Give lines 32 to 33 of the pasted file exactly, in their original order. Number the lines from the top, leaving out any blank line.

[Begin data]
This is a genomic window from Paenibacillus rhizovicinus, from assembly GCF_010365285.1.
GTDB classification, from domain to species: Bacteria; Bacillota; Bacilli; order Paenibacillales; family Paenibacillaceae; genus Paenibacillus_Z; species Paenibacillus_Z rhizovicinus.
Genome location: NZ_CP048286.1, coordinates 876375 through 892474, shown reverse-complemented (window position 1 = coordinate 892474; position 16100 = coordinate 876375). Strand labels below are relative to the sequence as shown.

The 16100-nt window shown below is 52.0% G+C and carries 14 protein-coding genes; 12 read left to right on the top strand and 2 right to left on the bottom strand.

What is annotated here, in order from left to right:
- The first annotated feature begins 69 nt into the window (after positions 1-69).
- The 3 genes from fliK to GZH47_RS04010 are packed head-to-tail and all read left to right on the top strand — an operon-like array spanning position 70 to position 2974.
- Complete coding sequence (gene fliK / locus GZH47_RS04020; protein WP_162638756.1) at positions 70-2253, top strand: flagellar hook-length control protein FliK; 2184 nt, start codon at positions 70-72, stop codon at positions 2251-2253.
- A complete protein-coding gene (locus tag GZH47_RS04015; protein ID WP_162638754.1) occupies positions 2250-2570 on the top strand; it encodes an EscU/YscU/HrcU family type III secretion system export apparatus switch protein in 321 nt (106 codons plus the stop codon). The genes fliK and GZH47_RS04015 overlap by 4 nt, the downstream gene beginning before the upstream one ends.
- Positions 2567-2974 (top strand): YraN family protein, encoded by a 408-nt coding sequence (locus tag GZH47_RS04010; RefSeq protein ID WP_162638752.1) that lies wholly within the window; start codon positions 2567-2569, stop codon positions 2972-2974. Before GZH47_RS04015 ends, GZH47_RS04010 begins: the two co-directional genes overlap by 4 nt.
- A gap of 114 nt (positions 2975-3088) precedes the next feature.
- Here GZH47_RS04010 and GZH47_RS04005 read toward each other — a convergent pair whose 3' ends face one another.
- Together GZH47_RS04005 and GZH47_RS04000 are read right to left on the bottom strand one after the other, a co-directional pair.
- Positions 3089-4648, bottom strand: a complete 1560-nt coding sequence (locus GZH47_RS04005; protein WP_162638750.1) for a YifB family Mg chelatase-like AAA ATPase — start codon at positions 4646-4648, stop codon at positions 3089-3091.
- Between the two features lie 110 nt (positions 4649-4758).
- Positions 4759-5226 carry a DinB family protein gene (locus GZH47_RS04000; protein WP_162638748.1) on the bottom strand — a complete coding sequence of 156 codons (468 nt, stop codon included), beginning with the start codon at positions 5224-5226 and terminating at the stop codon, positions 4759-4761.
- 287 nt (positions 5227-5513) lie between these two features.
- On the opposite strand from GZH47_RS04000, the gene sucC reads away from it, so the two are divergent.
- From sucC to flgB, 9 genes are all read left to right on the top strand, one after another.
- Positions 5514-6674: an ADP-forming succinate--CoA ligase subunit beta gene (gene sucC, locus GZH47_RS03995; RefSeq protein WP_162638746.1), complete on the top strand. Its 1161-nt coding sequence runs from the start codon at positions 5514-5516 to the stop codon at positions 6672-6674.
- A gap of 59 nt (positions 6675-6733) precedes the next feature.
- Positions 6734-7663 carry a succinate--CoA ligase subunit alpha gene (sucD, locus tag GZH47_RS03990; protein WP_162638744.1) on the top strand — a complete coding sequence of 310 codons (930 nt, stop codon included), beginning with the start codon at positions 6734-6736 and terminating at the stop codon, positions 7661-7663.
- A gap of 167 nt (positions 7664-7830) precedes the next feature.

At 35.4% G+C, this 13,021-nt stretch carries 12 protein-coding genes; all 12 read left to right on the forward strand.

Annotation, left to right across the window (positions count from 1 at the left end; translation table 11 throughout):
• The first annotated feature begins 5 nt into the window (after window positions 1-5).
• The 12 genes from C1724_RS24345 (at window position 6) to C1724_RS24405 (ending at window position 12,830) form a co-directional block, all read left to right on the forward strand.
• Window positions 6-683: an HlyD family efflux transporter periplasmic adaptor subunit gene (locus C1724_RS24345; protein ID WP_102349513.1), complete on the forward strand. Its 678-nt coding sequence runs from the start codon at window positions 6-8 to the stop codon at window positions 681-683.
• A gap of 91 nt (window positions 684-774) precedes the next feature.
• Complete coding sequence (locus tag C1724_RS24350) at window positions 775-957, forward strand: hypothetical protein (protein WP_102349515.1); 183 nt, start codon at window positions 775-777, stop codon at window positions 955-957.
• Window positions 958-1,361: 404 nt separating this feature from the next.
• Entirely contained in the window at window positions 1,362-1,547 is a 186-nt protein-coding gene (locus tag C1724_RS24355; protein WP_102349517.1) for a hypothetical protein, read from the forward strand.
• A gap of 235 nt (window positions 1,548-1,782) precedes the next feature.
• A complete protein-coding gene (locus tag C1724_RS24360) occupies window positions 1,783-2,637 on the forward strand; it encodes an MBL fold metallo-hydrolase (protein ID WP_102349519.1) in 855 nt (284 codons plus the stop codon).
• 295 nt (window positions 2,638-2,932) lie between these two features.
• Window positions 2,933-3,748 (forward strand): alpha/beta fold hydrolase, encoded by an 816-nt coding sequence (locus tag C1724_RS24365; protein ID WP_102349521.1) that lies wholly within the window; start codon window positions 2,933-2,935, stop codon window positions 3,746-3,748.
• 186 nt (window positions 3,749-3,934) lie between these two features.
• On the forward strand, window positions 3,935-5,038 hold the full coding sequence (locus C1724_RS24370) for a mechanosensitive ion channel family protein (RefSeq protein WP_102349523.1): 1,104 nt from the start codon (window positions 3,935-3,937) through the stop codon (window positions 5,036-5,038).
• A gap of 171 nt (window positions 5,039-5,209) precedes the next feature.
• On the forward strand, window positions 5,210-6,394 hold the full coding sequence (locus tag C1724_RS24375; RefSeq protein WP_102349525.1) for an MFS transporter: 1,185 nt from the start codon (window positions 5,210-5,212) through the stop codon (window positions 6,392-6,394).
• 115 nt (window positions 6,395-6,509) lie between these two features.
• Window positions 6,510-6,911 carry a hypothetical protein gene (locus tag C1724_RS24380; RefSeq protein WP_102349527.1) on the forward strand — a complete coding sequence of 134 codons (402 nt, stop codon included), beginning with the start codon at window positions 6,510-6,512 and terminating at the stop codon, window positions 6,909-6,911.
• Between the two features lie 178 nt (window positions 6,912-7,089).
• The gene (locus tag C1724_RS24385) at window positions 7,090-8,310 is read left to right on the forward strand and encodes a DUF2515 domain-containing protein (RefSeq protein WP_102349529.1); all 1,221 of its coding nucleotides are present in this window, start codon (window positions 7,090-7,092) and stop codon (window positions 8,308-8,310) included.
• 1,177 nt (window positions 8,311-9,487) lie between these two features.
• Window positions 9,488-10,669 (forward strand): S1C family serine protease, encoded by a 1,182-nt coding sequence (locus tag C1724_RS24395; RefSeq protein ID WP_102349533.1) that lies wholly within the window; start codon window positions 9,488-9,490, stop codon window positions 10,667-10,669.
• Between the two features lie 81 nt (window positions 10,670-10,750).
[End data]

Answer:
• Entirely contained in the window at window positions 1,362-1,547 is a 186-nt protein-coding gene (locus tag C1724_RS24355; protein WP_102349517.1) for a hypothetical protein, read from the forward strand.
• A gap of 235 nt (window positions 1,548-1,782) precedes the next feature.